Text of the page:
Monday, January 18, 2010

2010 Web Application Security Predictions

Submitted by Ryan Barnett 01/18/2010

It is always an interesting exercise to analyze web application security compromises and then try and predict what might happen in the future. Based on the data gathered by the
WASC Web Hacking Incident Database (WHID) and other resources such as datalossdb, etc... there are a few types of incidents that seem probable for the 12 months.

Web-based worms will migrate off social networking sites

As we have seen from the previous sections, social networking types of web sites have fallen victim to web-based XSS/CSRF worms. It seems as though these types of web sites are a perfect testing ground for these types of attack mechanisms, however the attackers ideally want to migrate these attacks off to other types of web sites.

We believe that attackers will utilize Web 2.0 features such as RSS feeds, AJAX and widgets to propagate malicious code on other web sites. A Probable target for attackers, due to its enormous user base, is iPhone financial web apps such as:

  • Mint

  • Bank of America Online Banking

  • E*Trade Mobile

  • Bloomberg Mobile

Planting of malware will become a top concern

Organizations can not afford to allow their web sites to serve malicious content to their customers. If this happens, consumer confidence will waiver and may cause them to move elsewhere. Another impact is that high profile web search engines such as Google may tag the web site as malicious and warn users. This negatively impacts Search Engine Optimization (SEO) efforts.

This is one of those scenarios that can directly impact the bottom-line such as stock prices. Due to this risk level – organizations will focus more efforts on security capabilities to inspect outbound content to ensure that it is non-malicious.

Attacks against web-based critical infrastructure components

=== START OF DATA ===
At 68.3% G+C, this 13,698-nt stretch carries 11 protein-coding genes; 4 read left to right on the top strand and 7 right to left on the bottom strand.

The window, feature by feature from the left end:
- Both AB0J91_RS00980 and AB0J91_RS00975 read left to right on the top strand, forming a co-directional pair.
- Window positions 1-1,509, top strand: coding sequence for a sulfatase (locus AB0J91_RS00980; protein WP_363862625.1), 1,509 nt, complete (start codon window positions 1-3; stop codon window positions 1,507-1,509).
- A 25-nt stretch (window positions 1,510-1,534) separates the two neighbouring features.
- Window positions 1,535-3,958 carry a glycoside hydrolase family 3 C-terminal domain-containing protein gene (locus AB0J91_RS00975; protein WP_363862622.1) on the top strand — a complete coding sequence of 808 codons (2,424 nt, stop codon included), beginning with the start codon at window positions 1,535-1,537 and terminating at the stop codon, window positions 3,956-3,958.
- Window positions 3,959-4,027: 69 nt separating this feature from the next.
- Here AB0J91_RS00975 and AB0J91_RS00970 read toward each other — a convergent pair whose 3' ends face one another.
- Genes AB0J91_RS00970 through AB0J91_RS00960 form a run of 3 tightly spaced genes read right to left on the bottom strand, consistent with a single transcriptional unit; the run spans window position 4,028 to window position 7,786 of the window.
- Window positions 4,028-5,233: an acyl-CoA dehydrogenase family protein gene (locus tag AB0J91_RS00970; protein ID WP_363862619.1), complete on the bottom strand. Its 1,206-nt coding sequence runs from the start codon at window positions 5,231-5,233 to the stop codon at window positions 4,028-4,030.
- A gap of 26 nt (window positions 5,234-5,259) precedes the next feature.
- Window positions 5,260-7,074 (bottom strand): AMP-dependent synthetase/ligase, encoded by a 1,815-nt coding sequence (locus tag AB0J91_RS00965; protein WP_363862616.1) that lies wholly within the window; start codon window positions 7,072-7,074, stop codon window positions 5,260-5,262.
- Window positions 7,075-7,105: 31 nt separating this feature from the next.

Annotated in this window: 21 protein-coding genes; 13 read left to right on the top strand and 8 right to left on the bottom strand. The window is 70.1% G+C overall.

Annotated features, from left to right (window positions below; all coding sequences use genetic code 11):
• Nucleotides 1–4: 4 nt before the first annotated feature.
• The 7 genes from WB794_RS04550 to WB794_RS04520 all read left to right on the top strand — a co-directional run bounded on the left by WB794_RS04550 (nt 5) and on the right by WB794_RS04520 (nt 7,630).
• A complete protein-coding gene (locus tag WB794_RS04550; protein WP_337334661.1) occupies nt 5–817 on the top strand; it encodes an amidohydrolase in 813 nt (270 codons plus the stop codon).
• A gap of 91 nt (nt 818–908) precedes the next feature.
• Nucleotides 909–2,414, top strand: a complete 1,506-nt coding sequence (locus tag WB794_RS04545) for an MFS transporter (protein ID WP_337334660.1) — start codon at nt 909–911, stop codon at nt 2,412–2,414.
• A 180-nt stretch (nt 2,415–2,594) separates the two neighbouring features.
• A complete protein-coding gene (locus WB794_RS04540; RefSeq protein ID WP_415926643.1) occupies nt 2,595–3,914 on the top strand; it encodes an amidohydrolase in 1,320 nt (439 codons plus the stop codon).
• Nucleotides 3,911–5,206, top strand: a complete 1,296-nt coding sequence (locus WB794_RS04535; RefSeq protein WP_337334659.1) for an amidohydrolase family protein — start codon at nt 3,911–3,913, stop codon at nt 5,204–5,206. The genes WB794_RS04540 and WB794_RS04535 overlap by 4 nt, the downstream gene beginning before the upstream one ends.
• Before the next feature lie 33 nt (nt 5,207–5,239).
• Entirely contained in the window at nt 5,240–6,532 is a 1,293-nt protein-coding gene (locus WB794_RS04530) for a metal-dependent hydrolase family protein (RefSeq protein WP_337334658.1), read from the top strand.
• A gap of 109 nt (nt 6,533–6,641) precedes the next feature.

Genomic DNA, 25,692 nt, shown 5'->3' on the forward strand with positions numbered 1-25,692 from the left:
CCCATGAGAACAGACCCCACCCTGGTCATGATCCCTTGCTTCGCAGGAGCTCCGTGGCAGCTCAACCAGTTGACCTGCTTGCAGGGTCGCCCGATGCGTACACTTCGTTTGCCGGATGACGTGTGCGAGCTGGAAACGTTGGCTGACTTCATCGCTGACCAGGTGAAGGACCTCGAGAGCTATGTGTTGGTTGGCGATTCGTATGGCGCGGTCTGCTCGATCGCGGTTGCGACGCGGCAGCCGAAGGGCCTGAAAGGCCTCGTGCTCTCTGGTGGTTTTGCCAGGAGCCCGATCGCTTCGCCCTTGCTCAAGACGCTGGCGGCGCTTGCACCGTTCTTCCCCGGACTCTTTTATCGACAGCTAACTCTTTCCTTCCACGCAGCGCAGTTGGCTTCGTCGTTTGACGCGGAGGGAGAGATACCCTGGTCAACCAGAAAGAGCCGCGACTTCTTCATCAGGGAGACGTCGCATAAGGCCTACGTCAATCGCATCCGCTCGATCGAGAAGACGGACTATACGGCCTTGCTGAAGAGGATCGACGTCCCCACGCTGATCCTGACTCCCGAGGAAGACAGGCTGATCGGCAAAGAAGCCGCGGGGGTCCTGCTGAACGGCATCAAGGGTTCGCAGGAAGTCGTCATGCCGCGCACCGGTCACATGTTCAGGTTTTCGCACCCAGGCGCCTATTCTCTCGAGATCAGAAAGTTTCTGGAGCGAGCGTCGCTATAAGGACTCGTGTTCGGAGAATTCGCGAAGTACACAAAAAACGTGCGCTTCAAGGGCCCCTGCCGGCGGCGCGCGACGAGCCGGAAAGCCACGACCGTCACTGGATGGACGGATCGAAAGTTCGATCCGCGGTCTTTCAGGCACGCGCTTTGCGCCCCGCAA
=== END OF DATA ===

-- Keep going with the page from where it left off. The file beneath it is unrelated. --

It is no secret that terrorists and adversarial nation-states are seeking the capabilities to attack and disrupt critical infrastructures in the United States. Nuclear power plants, power grids, transportation control systems are all targets and they also share a similar capability – they often have web-based front-ends. The bad guys are seeking to exploit web-based flaws in order to be able to obtain access to data or the ability to shut down or cause a denial of service condition.

HTTP Denial of Service attacks will take down important sites

Whereas network level DoS attacks aim to flood your pipe with lower-level OSI traffic (SYN packets, etc...), web application layer DoS attacks can often be achieved with much less traffic. Just take a look at Rsnake's Slowloris app if you want to see a perfect example of the fragility of web server availability. The point here is that the amount of traffic which can often cause an HTTP DoS condition is often much less than what a network level device would identify as anomalous and therefore would not report on it as they would with traditional network level botnet DDoS attacks.

Network DDoS attacks aimed at web sites can still be effective if the circumstances are right, however there are other web application specific types of attacks that are much more effective while simultaneously requiring much less traffic. Odds are that there will be a number of high profile web sites that are knocked offline during 2010.